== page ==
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We’re now stateless, Bakassi Indigenes cry out

By Omeiza Ajayi

ABUJA – Natives of Bakassi Peninsula have cried out to the international community for assistance to be fully integrated into either Nigeria or Cameroon, saying they are at present, nearly stateless.

They said since the 2002 judgment of the International Court of Justice ICJ which years ago ceded the peninsula to Cameroon, they have become stateless as the Francophone country treats them as foreigners.

“Nigerians are now witnesses to the suffering, deprivation and neglect the displaced people of Bakassi now suffer as a result of the ICJ judgment which ceded the peninsula to Cameroon and the hurried manner in which the former president, Chief Olusegun Obasanjo handed over the ancestral land of the people of Cameroon, thus making Nigeria the first country in history to cede its territory and willingly agreed to displace its own citizen in their home land”, the said.

Coordinator of the Bakassi Advocacy Media Group, Ene Okon in a statement issued Saturday in Abuja said “Bakassi Peninsula has a long history of being attacked by hostile Cameroonians security forces. Recall that during the civilian administration of Alhaji Shehu Shagari, five Nigerian soldiers were killed on Bakassi soil and the administration immediately mobilized troops to challenge Cameroon. In fact, Shagari stated correctly that it was the discovery of oil in large quantity in the Bakassi region that aggravated the problem of international maritime boundary.

“Today, the displaced ones live like refugees in their father land. The ones that choose to remain where ICJ gave to Cameroon are now classified as stateless people as they cannot vote or be voted for and are heavily taxed and treated like foreigners”.

The group had earlier in the week held a Colloqium in Abuja where it called on the international community to make efforts towards reversing their fortunes.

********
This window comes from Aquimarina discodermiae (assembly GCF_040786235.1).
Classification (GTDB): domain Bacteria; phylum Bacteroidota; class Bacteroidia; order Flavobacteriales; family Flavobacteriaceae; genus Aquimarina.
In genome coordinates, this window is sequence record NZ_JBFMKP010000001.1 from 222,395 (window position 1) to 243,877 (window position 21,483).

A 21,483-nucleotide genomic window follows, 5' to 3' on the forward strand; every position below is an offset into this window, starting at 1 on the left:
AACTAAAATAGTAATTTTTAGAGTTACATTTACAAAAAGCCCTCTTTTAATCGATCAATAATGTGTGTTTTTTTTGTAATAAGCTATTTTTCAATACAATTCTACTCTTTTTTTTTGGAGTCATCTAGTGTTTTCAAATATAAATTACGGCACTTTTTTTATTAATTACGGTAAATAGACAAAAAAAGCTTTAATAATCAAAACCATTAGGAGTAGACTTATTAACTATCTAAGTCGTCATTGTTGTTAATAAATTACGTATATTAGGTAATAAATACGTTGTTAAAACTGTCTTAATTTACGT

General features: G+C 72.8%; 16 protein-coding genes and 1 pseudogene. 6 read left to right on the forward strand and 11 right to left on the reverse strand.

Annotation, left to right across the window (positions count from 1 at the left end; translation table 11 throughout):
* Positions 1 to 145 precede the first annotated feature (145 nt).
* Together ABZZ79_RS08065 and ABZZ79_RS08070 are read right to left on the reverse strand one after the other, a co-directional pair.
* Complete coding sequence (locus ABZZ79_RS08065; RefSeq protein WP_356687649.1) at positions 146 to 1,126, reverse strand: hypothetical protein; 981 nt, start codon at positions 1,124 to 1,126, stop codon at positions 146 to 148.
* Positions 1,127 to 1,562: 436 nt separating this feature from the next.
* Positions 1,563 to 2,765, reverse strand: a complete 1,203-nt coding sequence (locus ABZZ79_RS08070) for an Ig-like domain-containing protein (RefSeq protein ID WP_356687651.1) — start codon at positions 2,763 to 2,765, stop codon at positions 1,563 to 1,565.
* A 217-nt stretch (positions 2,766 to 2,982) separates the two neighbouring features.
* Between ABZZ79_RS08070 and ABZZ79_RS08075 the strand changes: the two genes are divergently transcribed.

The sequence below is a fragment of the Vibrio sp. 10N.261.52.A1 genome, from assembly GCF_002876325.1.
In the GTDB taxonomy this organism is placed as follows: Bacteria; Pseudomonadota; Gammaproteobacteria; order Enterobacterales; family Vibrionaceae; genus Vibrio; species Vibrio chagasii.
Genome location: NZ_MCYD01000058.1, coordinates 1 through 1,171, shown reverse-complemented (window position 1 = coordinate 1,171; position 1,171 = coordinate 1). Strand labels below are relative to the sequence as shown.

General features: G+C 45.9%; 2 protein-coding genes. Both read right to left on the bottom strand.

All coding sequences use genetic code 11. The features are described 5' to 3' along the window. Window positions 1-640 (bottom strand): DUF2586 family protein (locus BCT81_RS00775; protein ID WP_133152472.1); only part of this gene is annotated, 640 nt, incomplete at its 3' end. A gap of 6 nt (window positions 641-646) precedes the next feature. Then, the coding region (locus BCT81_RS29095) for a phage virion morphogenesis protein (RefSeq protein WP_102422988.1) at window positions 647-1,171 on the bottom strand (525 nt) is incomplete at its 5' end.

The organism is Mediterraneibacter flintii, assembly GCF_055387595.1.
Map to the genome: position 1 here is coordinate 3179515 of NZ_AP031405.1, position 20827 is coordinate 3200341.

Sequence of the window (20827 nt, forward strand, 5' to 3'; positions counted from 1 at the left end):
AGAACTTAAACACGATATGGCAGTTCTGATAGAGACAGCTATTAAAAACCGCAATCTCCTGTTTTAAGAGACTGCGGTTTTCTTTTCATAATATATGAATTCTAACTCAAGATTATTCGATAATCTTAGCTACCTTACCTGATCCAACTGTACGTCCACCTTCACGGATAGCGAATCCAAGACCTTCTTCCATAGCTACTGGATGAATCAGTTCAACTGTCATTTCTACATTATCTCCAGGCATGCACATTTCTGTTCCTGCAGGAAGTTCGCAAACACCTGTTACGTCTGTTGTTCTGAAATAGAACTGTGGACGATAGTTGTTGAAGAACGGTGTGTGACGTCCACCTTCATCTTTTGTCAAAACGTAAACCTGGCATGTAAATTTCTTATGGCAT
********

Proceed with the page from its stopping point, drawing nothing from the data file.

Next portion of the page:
At another forum, the United Nations High Commission for Refugees UNHCR had also lamented the growing wave of social displacement in the world, calling on both Nigeria and Cameroon to do more for displaced residents of the Bakassi Peninsula.

Speaking at a joint forum on ending statelessness organized by UNHCR and ECOWAS in Abuja, UNHCR Deputy Representative for Protection, Ms. Brigitte Mukanga-Eno said stateless people could become dischanted and susceptible to being recruited as armed fighters as experienced in the Democratic Republic of Congo.

She recalled how the 2002 judgment of the International Court of Justice ICJ caused a displacement in the Bakassi Peninsula, saying while residents who opted for Nigerian nationality are currently internally displaced, those who decided to stay back in their ancestral land are now stateless.

“In Nigeria, the 2002 ICJ decision on the Bakassi Peninsula said Bakassi belonged to Cameroon, but what of the people living in Bakassi? Not much has been done to cater for them, though there was a 10-year window for the residents to either opt for Nigeria or Cameroonian nationality. Most of them opted for Nigeria because they were hitherto Nigerians and so they moved from their ancestral land to Nigeria and are now internally displaced. Those that remained in the Peninsula, after 10 years, Cameroon asked them to acquire citizenship or be documented as foreigners. They refused and they are still there, stateless. A lot still has to be done in that region. No child should be born without a nationality”, she cautioned.


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